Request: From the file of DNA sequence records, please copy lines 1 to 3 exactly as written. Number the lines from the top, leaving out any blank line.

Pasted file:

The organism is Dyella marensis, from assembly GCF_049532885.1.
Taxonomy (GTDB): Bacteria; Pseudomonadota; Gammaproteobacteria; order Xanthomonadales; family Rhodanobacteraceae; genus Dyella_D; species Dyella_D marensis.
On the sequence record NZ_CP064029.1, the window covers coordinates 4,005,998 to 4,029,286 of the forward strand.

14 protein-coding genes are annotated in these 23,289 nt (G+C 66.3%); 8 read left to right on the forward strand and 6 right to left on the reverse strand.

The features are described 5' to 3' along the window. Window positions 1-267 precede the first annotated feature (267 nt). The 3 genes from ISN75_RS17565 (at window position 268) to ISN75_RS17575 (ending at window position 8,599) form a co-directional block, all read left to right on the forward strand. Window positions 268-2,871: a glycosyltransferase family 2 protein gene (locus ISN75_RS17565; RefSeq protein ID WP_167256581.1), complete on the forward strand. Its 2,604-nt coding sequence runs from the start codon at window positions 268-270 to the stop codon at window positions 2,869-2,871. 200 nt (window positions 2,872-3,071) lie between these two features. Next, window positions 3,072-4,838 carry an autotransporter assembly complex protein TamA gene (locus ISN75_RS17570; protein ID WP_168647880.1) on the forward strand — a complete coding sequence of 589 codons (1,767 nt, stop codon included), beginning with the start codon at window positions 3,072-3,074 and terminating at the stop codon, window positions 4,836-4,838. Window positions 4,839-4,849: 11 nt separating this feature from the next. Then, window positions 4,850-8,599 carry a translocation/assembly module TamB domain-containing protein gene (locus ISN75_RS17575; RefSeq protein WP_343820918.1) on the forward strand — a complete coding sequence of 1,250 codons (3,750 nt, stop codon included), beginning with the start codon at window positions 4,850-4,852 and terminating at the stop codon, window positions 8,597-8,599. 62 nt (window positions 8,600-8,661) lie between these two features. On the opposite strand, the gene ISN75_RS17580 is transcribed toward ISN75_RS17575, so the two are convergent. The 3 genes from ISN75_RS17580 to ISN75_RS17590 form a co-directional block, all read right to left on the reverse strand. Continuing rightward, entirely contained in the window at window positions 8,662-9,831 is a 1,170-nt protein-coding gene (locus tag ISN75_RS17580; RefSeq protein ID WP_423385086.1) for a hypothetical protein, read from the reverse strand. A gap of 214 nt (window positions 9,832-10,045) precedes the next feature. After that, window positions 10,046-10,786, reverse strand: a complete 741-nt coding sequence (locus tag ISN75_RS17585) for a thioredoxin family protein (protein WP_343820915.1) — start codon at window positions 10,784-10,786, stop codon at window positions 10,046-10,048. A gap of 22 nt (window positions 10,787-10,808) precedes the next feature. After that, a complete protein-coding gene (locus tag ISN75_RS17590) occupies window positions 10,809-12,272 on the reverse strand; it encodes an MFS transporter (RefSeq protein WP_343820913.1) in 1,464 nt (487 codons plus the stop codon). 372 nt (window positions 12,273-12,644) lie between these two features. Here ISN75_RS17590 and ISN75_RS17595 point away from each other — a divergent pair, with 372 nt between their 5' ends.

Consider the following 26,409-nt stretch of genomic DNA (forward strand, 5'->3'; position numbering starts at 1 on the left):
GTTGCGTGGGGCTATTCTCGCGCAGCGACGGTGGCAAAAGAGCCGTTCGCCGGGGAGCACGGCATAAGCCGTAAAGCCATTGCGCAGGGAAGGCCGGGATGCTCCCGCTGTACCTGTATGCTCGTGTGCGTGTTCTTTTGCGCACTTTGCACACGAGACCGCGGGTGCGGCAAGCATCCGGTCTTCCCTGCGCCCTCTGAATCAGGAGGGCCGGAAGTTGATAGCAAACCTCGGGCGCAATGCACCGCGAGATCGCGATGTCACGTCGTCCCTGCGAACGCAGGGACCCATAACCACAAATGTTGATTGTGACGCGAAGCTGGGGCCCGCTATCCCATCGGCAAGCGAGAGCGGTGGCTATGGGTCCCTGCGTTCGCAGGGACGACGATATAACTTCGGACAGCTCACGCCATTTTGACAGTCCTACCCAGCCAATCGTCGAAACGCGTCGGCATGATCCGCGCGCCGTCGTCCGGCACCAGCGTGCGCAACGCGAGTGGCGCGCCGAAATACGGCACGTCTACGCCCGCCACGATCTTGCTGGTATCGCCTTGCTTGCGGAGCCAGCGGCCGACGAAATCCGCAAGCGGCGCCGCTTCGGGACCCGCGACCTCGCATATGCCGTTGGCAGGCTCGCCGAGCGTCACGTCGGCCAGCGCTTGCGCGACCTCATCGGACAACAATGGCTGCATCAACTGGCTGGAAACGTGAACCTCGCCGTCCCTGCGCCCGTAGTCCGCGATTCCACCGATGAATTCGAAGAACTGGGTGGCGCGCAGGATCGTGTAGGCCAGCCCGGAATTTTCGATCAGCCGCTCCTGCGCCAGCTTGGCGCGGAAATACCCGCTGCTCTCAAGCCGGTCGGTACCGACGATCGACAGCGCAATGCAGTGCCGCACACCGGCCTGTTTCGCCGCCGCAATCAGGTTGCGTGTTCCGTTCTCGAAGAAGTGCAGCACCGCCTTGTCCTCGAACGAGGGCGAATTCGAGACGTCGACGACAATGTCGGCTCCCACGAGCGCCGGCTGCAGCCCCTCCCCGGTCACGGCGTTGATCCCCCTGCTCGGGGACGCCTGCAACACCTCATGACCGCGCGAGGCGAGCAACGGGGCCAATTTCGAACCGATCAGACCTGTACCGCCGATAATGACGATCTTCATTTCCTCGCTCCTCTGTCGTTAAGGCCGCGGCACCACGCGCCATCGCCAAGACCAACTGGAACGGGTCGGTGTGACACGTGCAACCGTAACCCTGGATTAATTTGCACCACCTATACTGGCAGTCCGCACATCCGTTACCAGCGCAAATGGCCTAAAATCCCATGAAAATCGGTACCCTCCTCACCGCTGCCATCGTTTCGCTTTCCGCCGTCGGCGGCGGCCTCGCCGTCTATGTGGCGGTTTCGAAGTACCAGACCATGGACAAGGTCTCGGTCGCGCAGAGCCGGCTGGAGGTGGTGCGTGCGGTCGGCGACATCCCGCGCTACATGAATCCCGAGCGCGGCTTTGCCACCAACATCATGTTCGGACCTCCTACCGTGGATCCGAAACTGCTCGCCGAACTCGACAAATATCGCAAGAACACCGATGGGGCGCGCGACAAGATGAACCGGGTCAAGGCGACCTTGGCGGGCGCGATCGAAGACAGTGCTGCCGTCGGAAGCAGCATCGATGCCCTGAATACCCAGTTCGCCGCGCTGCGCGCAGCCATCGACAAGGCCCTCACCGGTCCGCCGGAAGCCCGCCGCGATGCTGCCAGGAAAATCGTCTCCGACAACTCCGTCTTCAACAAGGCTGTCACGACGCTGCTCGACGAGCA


The organism is Dyella marensis, from assembly GCF_049532885.1.
Taxonomy (GTDB): Bacteria; Pseudomonadota; Gammaproteobacteria; order Xanthomonadales; family Rhodanobacteraceae; genus Dyella_D; species Dyella_D marensis.
On the sequence record NZ_CP064029.1, the window covers coordinates 4,005,998 to 4,029,286 of the forward strand.